The Abc’s of the Indo-European Language

© 2019 B. L. Freeborn

It was suggested previously that the alphabet as preserved in the Hebrew Script represents the original Indo-European Language and that each letter represents a sound, number and idea.

We begin with the first three in this post: ea, b, g.

Key to the Hebrew Letters and the Latin Letter that will serve to substitute for it in this study due to font issues.

They represent numbers 1, 2 and 3 respectively. The Hebrew Letters are as seen in the image.

Begin with the first letter that looks like a capital N. As number one it has unique properties. It can create all other whole numbers and one divided by itself is one.

It is suggested it provided the “short a, short e and ea sounds.”

Consider that it suggests the idea: continuous source, beginning.

The second letter ‘b’ has value 2. Numerically it is unique as the first even number. It also has the ability to divide numbers into equal halves. And when two halves of any species come together a new creation is made. Hence, consider that it suggests the idea: in two, to be bisected, to be born, to exist.

The third letter is ‘g’. It is suggested it provides the sound ‘g both hard and soft versions’. As three it is unique in that it is the first digit in pi  = 3.1415 or the ratio between the circumference of a circle and its diameter.

Consider that it suggests the idea: action in a circular manner, rotation, coming together, to gyrate, yaw and in agreement as we see in yes.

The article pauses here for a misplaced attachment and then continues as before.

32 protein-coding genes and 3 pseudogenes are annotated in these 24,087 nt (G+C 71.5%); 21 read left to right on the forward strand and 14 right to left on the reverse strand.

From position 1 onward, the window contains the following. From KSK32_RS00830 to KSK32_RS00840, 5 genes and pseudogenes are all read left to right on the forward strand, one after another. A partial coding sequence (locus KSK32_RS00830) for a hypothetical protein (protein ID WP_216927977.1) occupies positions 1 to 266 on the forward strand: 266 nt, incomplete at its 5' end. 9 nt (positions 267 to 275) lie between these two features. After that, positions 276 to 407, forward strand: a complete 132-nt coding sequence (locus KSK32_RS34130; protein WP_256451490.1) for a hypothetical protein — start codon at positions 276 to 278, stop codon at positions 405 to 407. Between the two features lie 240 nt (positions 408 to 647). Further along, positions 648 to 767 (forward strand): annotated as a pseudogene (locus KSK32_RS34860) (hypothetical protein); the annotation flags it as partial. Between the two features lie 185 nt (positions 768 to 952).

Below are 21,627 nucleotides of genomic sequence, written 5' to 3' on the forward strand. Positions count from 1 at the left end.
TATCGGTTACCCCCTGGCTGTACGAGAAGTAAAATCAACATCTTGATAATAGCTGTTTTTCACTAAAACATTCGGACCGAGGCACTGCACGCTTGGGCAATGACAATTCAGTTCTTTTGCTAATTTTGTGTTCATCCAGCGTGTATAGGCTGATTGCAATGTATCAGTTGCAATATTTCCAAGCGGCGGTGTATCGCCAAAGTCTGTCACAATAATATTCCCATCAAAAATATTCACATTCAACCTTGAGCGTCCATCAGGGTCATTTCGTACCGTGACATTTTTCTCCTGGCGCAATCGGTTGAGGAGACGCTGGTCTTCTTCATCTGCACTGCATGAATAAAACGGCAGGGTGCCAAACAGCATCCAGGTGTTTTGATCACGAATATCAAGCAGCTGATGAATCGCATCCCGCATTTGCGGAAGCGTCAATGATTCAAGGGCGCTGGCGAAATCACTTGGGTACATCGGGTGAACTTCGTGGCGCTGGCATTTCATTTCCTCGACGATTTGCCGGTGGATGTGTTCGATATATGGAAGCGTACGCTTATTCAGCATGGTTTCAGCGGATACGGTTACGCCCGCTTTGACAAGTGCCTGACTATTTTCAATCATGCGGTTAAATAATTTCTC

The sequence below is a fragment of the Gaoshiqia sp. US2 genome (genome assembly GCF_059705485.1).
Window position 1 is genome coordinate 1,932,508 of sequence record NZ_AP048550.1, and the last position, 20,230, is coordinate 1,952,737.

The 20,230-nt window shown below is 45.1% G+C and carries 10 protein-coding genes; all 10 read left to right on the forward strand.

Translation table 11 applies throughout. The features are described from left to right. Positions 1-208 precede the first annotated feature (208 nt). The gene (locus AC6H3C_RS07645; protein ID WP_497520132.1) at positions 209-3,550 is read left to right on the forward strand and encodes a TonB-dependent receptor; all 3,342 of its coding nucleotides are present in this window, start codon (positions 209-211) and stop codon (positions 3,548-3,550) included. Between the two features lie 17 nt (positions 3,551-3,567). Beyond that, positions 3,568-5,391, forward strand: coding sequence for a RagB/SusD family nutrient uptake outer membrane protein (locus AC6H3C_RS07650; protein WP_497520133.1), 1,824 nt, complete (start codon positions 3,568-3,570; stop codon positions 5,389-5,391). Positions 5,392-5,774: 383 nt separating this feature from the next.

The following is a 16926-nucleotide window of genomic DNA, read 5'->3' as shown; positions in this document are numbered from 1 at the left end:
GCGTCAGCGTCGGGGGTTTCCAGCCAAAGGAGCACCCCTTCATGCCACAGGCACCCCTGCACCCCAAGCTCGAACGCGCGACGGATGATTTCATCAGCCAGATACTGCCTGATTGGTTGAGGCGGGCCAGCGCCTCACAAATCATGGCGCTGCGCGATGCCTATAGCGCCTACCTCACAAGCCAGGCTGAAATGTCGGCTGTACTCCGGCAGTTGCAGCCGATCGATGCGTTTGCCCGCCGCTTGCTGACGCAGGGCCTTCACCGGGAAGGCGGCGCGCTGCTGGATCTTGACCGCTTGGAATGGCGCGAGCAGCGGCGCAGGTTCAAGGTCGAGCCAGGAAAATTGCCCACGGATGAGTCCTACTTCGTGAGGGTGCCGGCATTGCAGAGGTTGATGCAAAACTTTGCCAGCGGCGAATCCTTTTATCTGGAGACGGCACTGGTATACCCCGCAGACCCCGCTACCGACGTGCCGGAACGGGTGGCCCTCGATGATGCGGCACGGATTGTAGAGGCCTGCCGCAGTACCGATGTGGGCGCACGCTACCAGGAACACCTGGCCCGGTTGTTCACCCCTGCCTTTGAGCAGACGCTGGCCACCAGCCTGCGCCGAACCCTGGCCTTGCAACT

From Anglo-Saxon note these examples using these letters:

ea = stream, source, aege = awe, eall = all;

bi- = two, be = to be, bu = dwelling;

gay = yaw, ge = yes, ga = to go, ge = an expression of emphasis.

Note the meaning of the words as they are found in the series as provided by the alphabet’s order:

ea-b or aeb = ebb;

b-g or beg = to do, care for, used today in the phrase “that is very big of you”;

Thus far we have three significant ideas: ‘a’ source, ‘b’ to be bisected, and ‘g’ action, rotation. Each is represented by a short sound.

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Ye Old Language of the Ancients

© 2019 B. L. Freeborn

“The only thing we have to fear is fear itself.” – FDR

All the words in this famous quote by President Roosevelt are Anglo-Saxon and could be understood by people speaking the language a thousand years ago or more.

Note these interesting little riddles made from Anglo-Saxon words. (If the meaning of the word has changed with time, the old meaning is in parentheses.)

Are these not rather descriptive sentences of a comet impact with the planet?

Tap tip top.

Pat put (out eyes) of pate (happy one) into pits and pots.

Mece (sword) and myce (more) make muck of meek.

It came and its cyme (aftermath) is a cumb (valley) and cama (collar).

Pin (torture) pun (poke hole through) into a pan (dish) and pen.

Tack (a nail) take and tuc (punish).

The hale hill was hele (concealed) into a hell.

This book is about the baking, bucking, bickering becca (pike) on the back from where it becks (streams).

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